So - I so want to get a free snowboard, even though my knee is all bejeeked up. I can only get it if somebody votes for my designs at


(sorry, you have to register to see the goods) (or, you can just look below) (but then nobody will vote for me) (so, register, dammit, and see my future deathsled in all its gory glory!)

flush_it_lg.jpg scarlet_letter_lg.jpg

I had a grand plan to actually do something specific for the contest, but then realized just now (3.3.06, 2:00am) that submissions are due tonight at midnight. And I'm heading up to Philly to work the flower show tomorrow so this is my last chance. Worth a shot, anyway. At least they look different from all of the swoopy pink and black flower silhouettes I'm seeing.

Plus, how rad would it be to have a snowboard with one of my illos on it?
WICKED RAD@!#$&$^&@%!!!!

Posted by ribbu at 02:19 AM | Comments (1)

January 13, 2006

Ugly and Venemous


Sweet are the uses of adversity,
Which like the toad, ugly and venomous,
Wears yet a precious jewel in his head;
And this our life, exempt from public haunt,
Finds tongues in trees, books in the running brooks,
Sermons in stones, and good in every thing.

-Wm. Shakespeare As You Like It. Act ii. Sc. 1

I am lucky enough to have gotten an illustration project at work. Usually, I'm just moving rules around, aligning things, very dull stuff like that. If I do get to do illustration stuff, it's usually illustrator maps and the like (which, don't get me wrong, I love to do). But this was just a little spot for a small pamphlet thingie. The art direction was: Draw a toad, with, like, a jewel in his head, and make him ugly and venemous. You gotta love art direction like that!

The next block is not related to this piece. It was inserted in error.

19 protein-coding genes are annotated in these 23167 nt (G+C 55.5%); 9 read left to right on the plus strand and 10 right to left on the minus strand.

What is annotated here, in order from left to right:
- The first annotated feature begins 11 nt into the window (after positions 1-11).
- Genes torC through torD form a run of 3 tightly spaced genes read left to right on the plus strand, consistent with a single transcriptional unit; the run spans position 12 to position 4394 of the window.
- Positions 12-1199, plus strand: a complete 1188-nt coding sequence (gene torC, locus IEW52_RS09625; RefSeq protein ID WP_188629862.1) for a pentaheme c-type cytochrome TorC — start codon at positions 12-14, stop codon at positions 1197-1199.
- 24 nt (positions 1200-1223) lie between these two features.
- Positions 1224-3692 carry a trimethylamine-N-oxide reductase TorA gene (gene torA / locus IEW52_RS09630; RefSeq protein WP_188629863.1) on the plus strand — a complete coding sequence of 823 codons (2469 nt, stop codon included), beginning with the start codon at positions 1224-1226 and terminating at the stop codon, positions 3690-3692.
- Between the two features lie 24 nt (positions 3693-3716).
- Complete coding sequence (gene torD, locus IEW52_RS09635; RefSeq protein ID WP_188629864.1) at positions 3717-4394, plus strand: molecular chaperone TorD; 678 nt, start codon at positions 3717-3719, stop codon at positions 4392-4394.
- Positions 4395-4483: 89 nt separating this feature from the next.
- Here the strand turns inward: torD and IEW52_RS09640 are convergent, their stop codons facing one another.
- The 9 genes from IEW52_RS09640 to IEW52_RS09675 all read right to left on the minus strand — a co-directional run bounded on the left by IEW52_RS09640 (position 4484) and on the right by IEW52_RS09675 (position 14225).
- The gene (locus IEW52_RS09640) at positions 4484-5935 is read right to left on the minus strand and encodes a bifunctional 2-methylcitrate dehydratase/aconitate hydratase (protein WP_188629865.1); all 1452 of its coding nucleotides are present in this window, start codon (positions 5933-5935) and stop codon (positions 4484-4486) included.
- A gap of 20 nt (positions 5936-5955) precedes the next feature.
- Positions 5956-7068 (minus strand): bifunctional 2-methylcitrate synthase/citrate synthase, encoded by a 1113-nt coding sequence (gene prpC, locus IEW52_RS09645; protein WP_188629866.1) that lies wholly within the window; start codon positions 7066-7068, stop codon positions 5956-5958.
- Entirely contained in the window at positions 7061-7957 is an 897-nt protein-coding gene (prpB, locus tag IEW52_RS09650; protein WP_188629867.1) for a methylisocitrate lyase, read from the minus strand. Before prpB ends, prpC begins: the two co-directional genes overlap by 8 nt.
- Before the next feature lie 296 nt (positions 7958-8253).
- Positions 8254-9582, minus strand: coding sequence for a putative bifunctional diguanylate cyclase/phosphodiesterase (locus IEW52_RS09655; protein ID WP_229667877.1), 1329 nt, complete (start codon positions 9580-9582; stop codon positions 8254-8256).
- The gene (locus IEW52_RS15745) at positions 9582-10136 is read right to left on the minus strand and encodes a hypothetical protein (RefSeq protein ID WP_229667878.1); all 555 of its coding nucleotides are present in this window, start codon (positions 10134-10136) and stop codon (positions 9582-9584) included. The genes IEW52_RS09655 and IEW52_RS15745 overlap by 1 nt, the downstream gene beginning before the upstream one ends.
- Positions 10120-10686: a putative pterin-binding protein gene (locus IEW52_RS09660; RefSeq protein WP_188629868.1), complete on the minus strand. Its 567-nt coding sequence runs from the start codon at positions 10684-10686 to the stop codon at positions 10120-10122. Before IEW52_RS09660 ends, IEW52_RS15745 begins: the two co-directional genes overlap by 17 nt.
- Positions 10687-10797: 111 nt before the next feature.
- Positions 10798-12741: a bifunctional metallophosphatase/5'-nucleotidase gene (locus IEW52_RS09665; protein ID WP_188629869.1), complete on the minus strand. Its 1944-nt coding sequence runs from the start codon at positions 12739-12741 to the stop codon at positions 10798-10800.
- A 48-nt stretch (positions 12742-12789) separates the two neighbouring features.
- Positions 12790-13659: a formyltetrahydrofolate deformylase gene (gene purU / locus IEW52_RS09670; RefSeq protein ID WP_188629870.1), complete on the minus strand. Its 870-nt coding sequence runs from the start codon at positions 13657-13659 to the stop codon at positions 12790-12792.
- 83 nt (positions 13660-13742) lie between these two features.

Posted by ribbu at 07:15 AM

January 06, 2006


So - I've made my New Year's Resolutions. Now, I know that doing so is basically like shooting myself in the foot (especially since one of them is "keep desk clean") but I'm going to try to hang with it for a while here. Maybe writing about it will strengthen my resolve...

So one of my resolutions is to market myself (as an illustrator, not, like, a streetwalker) more consistently. I've only ever really sent out one official promo postcard, and visited some people with my portfolio once. Every time I've tried, I've gotten a job, but basically that just means I haven't tried very often. So the plan is that I will produce one postcard every day and send it out as a promo card to an "elite" list of potential clients. This will keep my fingers in the inkwell and hopefully make some little chime of recognition on the other end, just because they will be originals (NOBODY sends originals). So, I've drawn and scanned round one/week one, but I have to color them in and send them out yet. And draw round two, before next week. I'm already starting out behind! There's nothing like a New Year's Resolution to make you frantic and anxious for all of January and February (when you give up, and decide to try again next year).

Posted by ribbu at 09:22 AM

December 11, 2005